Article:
Another series of records originally part of the GLMS holdings were the marriage bonds, allegations and licences granted by the Commissary Court of the Royal Peculiar at Saint Katherine by the Tower. This court had jurisdiction only over the Precinct of St Katherine, a small area to the east of the Tower of London. These marriage records, like the probate series above, had been indexed by GLMS staff into Microsoft Access and have now been transferred to LMA's online catalogue.  Details include names of bride and groom and date of the bond, allegation or licence.

More marriage bonds and allegations have been added to the catalogue, this time from the Archdeaconry Court of Surrey, part of the Diocese of Winchester whose jurisdiction included the London area south of the River Thames. These records were indexed by a volunteer project and had previously been available to view on LMA's website in pdf form. The records date from 1673 to 1791 and include the name, age, status, occupation and address of both bride and groom where this was available in the original documents.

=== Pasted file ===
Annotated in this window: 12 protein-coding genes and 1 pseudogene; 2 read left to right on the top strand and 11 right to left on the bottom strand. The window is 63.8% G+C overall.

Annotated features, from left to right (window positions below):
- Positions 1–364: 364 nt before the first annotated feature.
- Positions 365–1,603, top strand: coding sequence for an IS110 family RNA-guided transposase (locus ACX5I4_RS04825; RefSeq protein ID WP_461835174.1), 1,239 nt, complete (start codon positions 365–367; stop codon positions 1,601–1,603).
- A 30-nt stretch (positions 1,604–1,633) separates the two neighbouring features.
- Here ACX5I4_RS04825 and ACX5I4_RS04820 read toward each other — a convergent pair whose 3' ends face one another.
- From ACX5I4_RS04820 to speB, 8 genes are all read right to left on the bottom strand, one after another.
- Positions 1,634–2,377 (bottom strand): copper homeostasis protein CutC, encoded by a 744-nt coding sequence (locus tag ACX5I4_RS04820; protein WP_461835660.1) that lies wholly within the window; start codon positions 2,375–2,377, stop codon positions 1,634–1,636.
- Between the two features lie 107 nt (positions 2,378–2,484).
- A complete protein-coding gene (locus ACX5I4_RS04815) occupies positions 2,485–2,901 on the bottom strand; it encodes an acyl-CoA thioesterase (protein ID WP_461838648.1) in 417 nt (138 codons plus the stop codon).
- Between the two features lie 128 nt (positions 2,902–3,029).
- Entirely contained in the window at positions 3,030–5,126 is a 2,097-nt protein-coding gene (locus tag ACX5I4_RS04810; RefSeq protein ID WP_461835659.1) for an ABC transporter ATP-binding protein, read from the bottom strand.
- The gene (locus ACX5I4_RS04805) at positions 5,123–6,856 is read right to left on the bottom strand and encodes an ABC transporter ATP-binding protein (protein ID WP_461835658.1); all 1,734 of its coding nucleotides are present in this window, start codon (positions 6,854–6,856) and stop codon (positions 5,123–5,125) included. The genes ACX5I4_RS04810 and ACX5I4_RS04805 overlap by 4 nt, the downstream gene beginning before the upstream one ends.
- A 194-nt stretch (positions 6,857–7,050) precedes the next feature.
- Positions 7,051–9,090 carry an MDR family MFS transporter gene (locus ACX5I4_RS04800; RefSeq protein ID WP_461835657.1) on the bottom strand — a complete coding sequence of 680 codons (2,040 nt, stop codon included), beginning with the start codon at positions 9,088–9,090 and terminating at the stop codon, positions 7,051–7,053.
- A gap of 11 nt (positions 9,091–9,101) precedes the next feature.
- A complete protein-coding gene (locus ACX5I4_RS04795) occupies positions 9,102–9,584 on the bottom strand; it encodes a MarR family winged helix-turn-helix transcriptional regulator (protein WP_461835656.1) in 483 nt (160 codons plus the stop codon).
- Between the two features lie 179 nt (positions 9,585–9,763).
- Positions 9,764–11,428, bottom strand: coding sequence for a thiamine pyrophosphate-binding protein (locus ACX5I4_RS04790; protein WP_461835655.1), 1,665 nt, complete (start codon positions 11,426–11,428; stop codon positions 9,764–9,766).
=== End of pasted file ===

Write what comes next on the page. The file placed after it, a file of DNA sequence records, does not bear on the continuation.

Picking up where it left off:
The contents of all the records described above can be searched by personal name through our online catalogue. Just enter a name into the Search Terms box under Simple Search and when the results appear look for entries showing the following reference codes (you can sort your results by Reference Code to make this easier):

  • For Sun insurance policies look for entries with references beginning CLC/B/192
  • For City of London Freedoms look for entries with references beginning COL/CHD/FR, COL/CHD/AP or COL/CA
  • For Diocese of London probate look for entries with references beginning DL/AL (Archdeaconry of London) or DL/C (Consistory Court of London).
  • For Peculiar of St Paul's Cathedral probate look for entries with references beginning CLC/313/K/C
  • For Peculiar of St Katherine by the Tower marriage records look for entries with references beginning CLC/199
  • For Diocese of Winchester marriage records look for entries with references beginning DW/MP